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Japanese Minister in Shameful Comment about Tohoku: Tsunami, Nuclear Crisis, Tokyo Centric
By Sawako Utsumi
Tokyo Correspondent
Masahiro Imamura, a Cabinet Minister in the government of Shinzo Abe, made a disgraceful comment about the Tohoku region. He implied, openly, despite later squirming, that “it was rather good” that the Tohoku region was hit rather than Tokyo. This was based on his concern about financial damage and not the vast numbers of people who perished because of the brutal tsunami that struck Japan on March 11, 2011, after a brutal earthquake hit this nation.

Equally disturbing, Imamura said this in front of Prime Minister Shinzo Abe, and this makes you wonder about the planning of his comments. Imamura brazenly tried to cover up his enormous error of judgment but he had already let the cat out of the bag.

Unbelievably, the minister put in charge of reconstructing the Tohoku region is Imamura. This once more highlights how some political elites in Tokyo neglect and ill consider fellow citizens in other parts of Japan. For example, Okinawa pays a distorted price in percentage terms of American forces being based in this part of Japan. Similarly, northern Japan needs a free hand in its trade with the Russian Federation rather than political restraints coming from the Tokyo-centric government of Japan.

Not surprisingly, the shocking comment made by Imamura was stated in Tokyo and this says much about the reconstruction of the Tohoku region. For example, the endless shenanigans surrounding the nuclear facility in Fukushima still needs resolving. However, it is difficult to believe that such ineptitude would have happened if this nuclear facility had been located in the environs of Tokyo.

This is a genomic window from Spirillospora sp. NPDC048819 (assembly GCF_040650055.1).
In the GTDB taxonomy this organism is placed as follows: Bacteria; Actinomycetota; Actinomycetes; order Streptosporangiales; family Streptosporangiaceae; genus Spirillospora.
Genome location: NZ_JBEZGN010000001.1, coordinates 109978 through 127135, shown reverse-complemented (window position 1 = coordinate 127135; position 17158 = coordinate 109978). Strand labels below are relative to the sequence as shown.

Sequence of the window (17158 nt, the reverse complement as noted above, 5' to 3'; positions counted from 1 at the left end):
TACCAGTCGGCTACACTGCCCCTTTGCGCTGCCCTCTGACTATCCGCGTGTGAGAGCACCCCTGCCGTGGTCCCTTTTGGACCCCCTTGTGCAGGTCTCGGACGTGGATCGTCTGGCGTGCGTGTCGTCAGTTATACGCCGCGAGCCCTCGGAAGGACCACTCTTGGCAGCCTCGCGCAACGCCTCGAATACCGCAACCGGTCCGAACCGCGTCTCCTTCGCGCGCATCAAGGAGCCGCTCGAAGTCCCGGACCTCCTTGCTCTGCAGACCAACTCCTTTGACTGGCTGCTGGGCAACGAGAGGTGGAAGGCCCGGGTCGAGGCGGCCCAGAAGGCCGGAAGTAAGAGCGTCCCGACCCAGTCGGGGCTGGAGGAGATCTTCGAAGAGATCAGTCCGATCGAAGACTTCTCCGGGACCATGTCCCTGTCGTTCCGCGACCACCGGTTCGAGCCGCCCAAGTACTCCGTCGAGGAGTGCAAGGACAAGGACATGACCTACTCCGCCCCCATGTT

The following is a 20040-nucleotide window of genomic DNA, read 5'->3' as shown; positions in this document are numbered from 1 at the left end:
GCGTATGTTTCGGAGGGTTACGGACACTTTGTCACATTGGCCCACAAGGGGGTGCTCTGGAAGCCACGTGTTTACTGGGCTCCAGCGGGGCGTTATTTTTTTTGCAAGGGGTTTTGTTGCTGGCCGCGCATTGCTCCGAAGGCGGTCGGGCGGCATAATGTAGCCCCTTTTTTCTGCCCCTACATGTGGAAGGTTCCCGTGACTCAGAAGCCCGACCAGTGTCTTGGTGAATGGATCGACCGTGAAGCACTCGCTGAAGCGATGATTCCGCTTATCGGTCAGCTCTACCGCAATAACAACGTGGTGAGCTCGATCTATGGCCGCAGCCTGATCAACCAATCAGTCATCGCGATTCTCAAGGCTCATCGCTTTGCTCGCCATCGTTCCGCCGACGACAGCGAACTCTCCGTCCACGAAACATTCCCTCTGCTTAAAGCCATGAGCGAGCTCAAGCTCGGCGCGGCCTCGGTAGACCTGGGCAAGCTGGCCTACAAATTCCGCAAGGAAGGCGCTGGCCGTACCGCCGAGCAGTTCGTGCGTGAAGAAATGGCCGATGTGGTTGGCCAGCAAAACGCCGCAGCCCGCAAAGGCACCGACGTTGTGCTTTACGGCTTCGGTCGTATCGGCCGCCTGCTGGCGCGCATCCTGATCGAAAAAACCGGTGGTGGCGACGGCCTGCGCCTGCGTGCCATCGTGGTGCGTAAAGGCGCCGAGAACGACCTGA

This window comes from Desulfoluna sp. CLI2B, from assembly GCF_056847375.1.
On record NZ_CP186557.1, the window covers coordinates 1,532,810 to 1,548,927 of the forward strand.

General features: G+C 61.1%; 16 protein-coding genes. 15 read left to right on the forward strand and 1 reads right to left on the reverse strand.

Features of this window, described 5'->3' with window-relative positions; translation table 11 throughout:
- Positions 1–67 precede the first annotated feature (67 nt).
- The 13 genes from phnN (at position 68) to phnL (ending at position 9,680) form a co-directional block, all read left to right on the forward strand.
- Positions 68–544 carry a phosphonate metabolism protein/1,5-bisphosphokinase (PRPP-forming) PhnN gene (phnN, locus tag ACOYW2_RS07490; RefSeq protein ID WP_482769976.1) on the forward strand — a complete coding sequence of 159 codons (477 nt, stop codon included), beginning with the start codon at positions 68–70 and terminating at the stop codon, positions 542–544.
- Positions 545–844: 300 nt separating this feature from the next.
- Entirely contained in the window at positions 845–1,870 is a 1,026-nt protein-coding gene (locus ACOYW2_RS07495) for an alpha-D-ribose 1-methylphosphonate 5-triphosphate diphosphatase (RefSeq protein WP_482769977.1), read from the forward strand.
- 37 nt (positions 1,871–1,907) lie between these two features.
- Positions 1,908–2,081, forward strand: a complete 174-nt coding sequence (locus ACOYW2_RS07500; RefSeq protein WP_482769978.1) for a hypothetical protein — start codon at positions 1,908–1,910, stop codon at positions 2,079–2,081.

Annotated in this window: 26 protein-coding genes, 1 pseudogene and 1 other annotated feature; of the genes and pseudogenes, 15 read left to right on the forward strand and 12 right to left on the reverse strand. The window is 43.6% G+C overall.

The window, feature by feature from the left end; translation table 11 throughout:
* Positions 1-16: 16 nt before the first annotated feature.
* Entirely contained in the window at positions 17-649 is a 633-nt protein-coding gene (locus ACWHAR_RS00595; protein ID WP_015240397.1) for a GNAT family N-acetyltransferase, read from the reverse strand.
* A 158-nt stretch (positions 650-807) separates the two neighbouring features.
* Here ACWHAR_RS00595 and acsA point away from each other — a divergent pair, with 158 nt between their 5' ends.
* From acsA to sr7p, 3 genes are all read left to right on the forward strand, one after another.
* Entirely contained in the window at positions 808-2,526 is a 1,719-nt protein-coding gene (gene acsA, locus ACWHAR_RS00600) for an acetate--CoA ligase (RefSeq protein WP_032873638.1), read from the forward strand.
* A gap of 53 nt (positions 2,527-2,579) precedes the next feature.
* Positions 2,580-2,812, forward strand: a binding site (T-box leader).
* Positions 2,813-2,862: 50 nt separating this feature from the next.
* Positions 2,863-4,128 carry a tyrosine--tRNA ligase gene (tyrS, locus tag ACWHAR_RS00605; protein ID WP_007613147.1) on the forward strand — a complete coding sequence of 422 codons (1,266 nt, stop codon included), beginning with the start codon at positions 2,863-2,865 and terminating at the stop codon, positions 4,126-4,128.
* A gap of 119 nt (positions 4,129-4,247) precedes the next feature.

Imamura openly stated “it was rather good” that the brutal earthquake and tsunami had hit the region of Tohoku rather than “somewhere near the Tokyo area.”

Even when Imamura tried to cover his tracks – clearly too late in the day – he still blundered because his emphasis was on economic finance and not the vast numbers of people who perished.

It is abundantly clear that the people of Okinawa are shouldering the military burden of American forces to an unfair ratio and that the Tokyo-centric government cares little apart from “empty statements” made by successive governments. Likewise, many business and political leaders in the Kansai region would like greater clout in transforming such a vibrant and diverse region. Also, similar murmurings exist in other parts of Japan that should be increasing trade with China, the Russian Federation, South Korea, and Taiwan respectively based on geographic factors. Hence, the utter contempt being shown by Imamura towards the people of Tohoku further highlights the Tokyo-centric nature of this nation.

Not only should Imamura be forced to resign his position but also the party he belongs to must question his ineptitude. After all, does the ruling party really need individuals like this within the political system?

The above story was written by Sawako Utsumi and Lee Jay Walker.

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Sawako Utsumi serves as Tokyo Correspondent of The Seoul Times. She specializes in art, culture, and Japan politics. Her background is in pharmacy and also a professional contemporary artist. Her website is at






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